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Leave it running

by Anonymous Monk
on Dec 04, 2003 at 05:55 UTC ( #312106=perlquestion: print w/ replies, xml ) Need Help??
Anonymous Monk has asked for the wisdom of the Perl Monks concerning the following question:

I have a perl script that I want to leave running in the background when I log off. I only have telnet access to the linux webserver that runs my wbesite (I don't have root). Everytime I log off, the script that I was running in the background is killed. How do I leave it running when I log off? -Kevin

Comment on Leave it running
Re: Leave it running
by edan (Curate) on Dec 04, 2003 at 06:01 UTC

    shell> nohup kevins_perl_script.pl &

    Your script's output will be in a file called nohup.out

    --
    3dan

      thanx buddy! -Kevin
Re: Leave it running
by Roger (Parson) on Dec 04, 2003 at 06:02 UTC
Re: Leave it running
by Zaxo (Archbishop) on Dec 04, 2003 at 06:03 UTC

    See man nohup or else your script can remove itself from its controlling terminal with &POSIX::setsid. You should also make sure that the script runs from the system root directory, since it will not be unmounted.

    After Compline,
    Zaxo

Re: Leave it running
by Anonymous Monk on Dec 04, 2003 at 06:35 UTC
    my system does not recoginize the command nohup.
      If you can't use nohup for some reason then you can still "daemonize" your script. Someone mentioned POSIX::setsid() - I have had good luck with using the following subroutine:
      sub daemonize { my $childpid; if(($childpid = fork()) < 0) { die("can't fork: $!"); } elsif($childpid > 0) { exit(0); # parent - exits } (setpgrp() != -1) || die("Can't change process group: $!"); $SIG{HUP} = 'IGNORE'; if(($childpid = fork()) < 0) { die("can't fork: $!"); } elsif($childpid > 0) { exit(0); # parent - exits } chdir("/"); umask(0); }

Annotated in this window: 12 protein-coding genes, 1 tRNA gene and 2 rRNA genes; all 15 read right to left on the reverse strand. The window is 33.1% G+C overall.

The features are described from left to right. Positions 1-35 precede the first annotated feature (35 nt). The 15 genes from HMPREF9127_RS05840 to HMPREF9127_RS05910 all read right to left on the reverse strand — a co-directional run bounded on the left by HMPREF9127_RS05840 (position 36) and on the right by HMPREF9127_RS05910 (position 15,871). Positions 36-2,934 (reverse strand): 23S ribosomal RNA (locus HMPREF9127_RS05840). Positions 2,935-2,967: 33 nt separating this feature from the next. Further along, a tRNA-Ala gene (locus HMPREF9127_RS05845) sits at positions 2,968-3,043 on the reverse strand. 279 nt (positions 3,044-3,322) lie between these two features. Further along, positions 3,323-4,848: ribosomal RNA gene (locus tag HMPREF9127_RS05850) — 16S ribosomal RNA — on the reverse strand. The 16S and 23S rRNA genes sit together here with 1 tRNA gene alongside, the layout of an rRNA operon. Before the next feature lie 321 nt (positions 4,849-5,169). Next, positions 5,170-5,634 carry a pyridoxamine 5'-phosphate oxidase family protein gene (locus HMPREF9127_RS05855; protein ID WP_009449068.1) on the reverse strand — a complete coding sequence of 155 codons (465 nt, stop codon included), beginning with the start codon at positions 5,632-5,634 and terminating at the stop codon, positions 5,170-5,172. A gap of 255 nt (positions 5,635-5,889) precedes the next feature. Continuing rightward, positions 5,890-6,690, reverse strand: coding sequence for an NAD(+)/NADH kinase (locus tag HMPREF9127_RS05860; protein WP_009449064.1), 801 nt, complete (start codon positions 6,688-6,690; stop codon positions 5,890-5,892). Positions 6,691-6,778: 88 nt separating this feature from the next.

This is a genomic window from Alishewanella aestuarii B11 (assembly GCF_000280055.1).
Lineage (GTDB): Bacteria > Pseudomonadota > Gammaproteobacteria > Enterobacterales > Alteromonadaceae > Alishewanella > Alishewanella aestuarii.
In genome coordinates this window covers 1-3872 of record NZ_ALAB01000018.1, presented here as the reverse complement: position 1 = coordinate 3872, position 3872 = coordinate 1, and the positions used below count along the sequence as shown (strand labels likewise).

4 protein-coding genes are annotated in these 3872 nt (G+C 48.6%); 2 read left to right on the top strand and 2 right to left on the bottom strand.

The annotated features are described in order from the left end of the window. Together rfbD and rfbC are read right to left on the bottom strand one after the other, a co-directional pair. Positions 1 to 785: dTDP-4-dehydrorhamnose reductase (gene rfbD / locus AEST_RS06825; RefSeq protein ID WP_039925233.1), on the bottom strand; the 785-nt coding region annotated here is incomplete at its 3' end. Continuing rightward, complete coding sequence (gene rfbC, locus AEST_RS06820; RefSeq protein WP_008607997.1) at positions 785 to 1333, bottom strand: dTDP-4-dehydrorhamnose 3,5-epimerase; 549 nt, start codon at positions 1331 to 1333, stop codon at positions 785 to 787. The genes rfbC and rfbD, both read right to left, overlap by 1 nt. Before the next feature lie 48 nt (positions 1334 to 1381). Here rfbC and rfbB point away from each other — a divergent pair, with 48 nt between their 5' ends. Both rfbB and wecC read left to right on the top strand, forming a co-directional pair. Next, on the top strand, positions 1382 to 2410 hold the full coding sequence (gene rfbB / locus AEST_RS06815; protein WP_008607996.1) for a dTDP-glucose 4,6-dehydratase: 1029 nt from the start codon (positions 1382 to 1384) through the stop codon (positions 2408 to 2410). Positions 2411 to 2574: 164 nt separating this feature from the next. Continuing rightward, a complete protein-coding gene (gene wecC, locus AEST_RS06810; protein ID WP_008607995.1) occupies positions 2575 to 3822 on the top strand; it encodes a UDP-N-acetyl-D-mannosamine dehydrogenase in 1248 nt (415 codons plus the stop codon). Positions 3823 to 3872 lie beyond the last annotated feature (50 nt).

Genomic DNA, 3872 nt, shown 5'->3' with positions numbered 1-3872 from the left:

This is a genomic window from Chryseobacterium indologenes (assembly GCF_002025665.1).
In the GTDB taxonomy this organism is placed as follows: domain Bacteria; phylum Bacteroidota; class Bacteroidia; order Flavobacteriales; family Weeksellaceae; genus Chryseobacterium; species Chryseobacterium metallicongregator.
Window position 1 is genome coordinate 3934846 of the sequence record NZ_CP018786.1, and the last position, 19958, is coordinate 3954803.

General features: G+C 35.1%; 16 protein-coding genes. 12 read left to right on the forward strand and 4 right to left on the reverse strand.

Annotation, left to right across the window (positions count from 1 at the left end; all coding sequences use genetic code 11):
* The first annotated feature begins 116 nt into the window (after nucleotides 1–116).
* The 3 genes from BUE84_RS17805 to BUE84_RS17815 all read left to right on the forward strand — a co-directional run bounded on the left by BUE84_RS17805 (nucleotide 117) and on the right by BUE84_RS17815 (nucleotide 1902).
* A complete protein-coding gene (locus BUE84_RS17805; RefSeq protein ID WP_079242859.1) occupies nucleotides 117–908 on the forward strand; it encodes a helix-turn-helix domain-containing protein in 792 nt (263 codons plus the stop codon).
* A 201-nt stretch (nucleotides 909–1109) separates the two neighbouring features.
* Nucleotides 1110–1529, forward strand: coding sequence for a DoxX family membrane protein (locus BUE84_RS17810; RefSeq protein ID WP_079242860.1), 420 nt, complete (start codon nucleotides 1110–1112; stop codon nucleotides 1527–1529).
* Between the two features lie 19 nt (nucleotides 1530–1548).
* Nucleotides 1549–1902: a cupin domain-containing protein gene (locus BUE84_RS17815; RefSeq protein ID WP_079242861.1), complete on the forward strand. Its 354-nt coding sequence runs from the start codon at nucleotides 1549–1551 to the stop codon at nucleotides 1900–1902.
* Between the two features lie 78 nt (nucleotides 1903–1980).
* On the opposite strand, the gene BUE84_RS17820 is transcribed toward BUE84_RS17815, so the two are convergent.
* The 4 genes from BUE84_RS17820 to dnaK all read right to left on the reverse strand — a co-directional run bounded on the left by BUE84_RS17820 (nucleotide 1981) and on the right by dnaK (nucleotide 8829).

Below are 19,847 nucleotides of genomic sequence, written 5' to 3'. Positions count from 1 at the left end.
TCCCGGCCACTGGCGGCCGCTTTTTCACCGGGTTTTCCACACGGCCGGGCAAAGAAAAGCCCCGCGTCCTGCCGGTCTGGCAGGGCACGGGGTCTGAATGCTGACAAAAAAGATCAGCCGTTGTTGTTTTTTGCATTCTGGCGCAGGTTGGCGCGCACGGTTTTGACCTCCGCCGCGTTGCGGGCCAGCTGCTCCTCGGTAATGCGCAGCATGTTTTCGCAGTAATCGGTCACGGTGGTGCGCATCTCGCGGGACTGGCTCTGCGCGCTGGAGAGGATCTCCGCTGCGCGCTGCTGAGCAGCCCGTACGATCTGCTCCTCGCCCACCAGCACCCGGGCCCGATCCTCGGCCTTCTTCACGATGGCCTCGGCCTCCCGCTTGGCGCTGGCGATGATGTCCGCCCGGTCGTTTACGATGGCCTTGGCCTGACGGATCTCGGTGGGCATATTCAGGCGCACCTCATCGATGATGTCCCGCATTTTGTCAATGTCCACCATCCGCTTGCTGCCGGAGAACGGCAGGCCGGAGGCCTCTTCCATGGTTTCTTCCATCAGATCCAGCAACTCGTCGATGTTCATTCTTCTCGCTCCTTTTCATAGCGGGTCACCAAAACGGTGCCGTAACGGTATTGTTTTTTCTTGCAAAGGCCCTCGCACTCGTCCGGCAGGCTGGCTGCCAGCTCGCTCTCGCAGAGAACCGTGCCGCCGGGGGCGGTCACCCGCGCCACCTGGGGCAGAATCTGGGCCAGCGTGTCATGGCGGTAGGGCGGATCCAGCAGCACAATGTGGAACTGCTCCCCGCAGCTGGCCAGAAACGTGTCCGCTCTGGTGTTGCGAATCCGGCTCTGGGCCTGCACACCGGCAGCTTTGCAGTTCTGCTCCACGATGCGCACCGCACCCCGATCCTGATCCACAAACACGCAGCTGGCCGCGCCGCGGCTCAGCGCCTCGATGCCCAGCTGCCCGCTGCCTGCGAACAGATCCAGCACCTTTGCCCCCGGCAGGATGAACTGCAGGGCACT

This code was borrowed from Stevens' "Unix Network Programming" - a book that should be in every programmers bookshelf...

      Michael

Re: Leave it running
by QM (Vicar) on Dec 04, 2003 at 06:39 UTC
    You may also be interested in screen, which allows you to "detach" the terminal from the process, and "reattach" to the process later from the same or another terminal (on the same machine).

    -QM
    --
    Quantum Mechanics: The dreams stuff is made of

Screen
by barbie (Deacon) on Dec 04, 2003 at 06:42 UTC
    You may also be interested in a little app called 'screen', available on most Unix style OSs. It allows you to rehook up to a previously running virtual console running on a remote server.

    Type 'man screen' on the command line for more info.

    --
    Barbie | Birmingham Perl Mongers | http://birmingham.pm.org/

Re: Leave it running
by Anonymous Monk on Dec 04, 2003 at 06:51 UTC
    my webhost sucks....I have had to manually install all of my own perl modules in my own library (since I don't have root priveledge, thanks to perlmonks for showing me how). My system does not have a lot of stuff installed already. man screen does not work, this sucks, I hate my webhost. -Kevin
      You may have luck installing screen on your own, since it is available through this link.

      -QM
      --
      Quantum Mechanics: The dreams stuff is made of

      nohup doesn't work either!

      -Kevin

        Try this, inside your perl script:

        $SIG{HUP} = 'IGNORE';

        Then try running it in the background (script.pl &).

        Or, to act like a real daemon process, read perlipc under the 'Complete Dissociation of Child from Parent' section.

        --
        3dan

Re: Leave it running
by Anonymous Monk on Dec 05, 2003 at 00:01 UTC
    I used the $SIG{HUP}='IGNORE'; method. I logged off an logged back on, the script is running (For some reason 'ps' doesn't work on my machine so I can see it, but it is doing work.) It does not seem to be outputting to it's normal output file though, And there is not a nohup file. -Kevin

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